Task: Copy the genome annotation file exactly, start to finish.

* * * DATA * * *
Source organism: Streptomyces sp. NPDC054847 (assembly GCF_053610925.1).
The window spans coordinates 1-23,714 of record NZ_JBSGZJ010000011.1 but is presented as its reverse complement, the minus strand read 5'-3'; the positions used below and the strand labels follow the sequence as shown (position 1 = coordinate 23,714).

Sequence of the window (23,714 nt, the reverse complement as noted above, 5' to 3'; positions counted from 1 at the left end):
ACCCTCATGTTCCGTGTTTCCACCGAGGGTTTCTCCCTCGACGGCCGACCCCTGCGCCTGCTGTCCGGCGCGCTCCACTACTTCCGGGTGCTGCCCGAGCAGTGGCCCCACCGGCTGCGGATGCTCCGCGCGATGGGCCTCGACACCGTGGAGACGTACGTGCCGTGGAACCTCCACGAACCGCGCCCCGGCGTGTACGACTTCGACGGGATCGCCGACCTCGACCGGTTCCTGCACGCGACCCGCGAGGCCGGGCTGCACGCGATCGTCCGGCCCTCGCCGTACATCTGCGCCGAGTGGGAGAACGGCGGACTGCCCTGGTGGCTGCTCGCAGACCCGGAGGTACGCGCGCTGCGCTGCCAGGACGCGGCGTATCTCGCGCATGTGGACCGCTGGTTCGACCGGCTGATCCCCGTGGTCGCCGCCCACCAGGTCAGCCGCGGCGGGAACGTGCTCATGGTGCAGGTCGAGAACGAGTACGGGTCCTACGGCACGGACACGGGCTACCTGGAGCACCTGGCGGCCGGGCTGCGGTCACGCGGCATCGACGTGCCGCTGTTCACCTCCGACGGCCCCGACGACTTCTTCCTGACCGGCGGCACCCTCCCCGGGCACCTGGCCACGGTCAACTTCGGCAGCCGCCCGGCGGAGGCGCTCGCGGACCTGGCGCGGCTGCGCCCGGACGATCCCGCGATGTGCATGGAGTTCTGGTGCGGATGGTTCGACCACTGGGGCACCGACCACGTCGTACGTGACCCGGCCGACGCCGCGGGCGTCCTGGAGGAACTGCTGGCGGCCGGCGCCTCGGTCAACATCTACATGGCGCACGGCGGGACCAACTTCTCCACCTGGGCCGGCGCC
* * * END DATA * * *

Source organism: Streptomyces sp. NPDC054847 (assembly GCF_053610925.1).
The window spans coordinates 1-23,714 of record NZ_JBSGZJ010000011.1 but is presented as its reverse complement, the minus strand read 5'-3'; the positions used below and the strand labels follow the sequence as shown (position 1 = coordinate 23,714).

Sequence of the window (23,714 nt, the reverse complement as noted above, 5' to 3'; positions counted from 1 at the left end):
ACCCTCATGTTCCGTGTTTCCACCGAGGGTTTCTCCCTCGACGGCCGACCCCTGCGCCTGCTGTCCGGCGCGCTCCACTACTTCCGGGTGCTGCCCGAGCAGTGGCCCCACCGGCTGCGGATGCTCCGCGCGATGGGCCTCGACACCGTGGAGACGTACGTGCCGTGGAACCTCCACGAACCGCGCCCCGGCGTGTACGACTTCGACGGGATCGCCGACCTCGACCGGTTCCTGCACGCGACCCGCGAGGCCGGGCTGCACGCGATCGTCCGGCCCTCGCCGTACATCTGCGCCGAGTGGGAGAACGGCGGACTGCCCTGGTGGCTGCTCGCAGACCCGGAGGTACGCGCGCTGCGCTGCCAGGACGCGGCGTATCTCGCGCATGTGGACCGCTGGTTCGACCGGCTGATCCCCGTGGTCGCCGCCCACCAGGTCAGCCGCGGCGGGAACGTGCTCATGGTGCAGGTCGAGAACGAGTACGGGTCCTACGGCACGGACACGGGCTACCTGGAGCACCTGGCGGCCGGGCTGCGGTCACGCGGCATCGACGTGCCGCTGTTCACCTCCGACGGCCCCGACGACTTCTTCCTGACCGGCGGCACCCTCCCCGGGCACCTGGCCACGGTCAACTTCGGCAGCCGCCCGGCGGAGGCGCTCGCGGACCTGGCGCGGCTGCGCCCGGACGATCCCGCGATGTGCATGGAGTTCTGGTGCGGATGGTTCGACCACTGGGGCACCGACCACGTCGTACGTGACCCGGCCGACGCCGCGGGCGTCCTGGAGGAACTGCTGGCGGCCGGCGCCTCGGTCAACATCTACATGGCGCACGGCGGGACCAACTTCTCCACCTGGGCCGGCGCC